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Now the camera works as it should but I still have to figure out 'why'. I just cannot imagine what's exactly happening.
Don't have time for a full explanation, but here are a couple of hints:

1. In general, the inverse of a transform matrix represents a transform that does the 'opposite' of what the original transform does.

2. If a given transform transforms geometry from local to world space, the inverse of that transform will transform geometry from world to local space.

3. In the graphics pipeline, prior to projection but after all other transforms have been applied, we want to transform the geometry into the local space of the camera (which is where the 'projection' part of the pipeline expects it to be). This is what the inverse camera matrix does.

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Actually, that's not quite right. Are you sure it's working correctly in all cases?
Yes, I checked it and I'm pretty sure it works in all cases.
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In any case, I'd recommend looking online for a general 4x4 matrix inversion function and just using that. (You can in fact treat inversion of rigid-body transform matrices as a special case, but in the case of a 'view' matrix I don't know that it's really worth the effort.)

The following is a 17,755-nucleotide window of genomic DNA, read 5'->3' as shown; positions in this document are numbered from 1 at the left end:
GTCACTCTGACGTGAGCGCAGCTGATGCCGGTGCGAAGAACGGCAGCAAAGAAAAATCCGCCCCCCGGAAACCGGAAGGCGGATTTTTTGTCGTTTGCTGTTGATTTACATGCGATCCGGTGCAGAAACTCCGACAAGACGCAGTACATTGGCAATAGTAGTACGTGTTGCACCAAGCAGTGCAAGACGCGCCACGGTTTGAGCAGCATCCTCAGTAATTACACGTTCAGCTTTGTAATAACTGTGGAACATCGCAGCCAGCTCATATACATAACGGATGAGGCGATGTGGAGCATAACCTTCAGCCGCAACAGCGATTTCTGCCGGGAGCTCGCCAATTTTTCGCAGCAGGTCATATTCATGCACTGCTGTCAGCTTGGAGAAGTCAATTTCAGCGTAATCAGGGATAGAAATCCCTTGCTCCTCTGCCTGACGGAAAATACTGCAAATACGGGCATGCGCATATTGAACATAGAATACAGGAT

I'm reading a book on this and soon will implement a function to substitute that bad matrix I'm deriving by hand. :)

However, I'd like to thank you for your time and for your hints that were at least illuminating. Slowly I'm understanding more and more about this and it's also thanks to people like you!

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I made a mistake in explaining how I derive the working matrix! I said I builded a transposed rotation matrix with a negated translation part, but, actually I didn't do this. Instead, what I do is to build a transposed rotation matrix and a _separate_ translation matrix negating its translation part. Then I concatenate them to form the final matrix to upload to OpenGL. It's for this that it works well the same, I think.

[Edited by - Taylor001 on December 18, 2008 4:27:52 PM]

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Original post by Taylor001
I made a mistake in explaining how I derive the working matrix! I said I builded a transposed rotation matrix with a negated translation part, but, actually I didn't do this. Instead, what I do is to build a transposed rotation matrix and a _separate_ translation matrix negating its translation part. Then I concatenate them to form the final matrix to upload to OpenGL. It's for this that it works well the same, I think.
Yes, that sounds right (assuming you're concatenating the transforms in the right order, which it sounds like you are).

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Ok, I just implemented the inverse function. Now I load both the rotation part and the translation part in a single matrix, make the inverse and upload to OpenGL. Seems to work perfectly. Thanks a lot!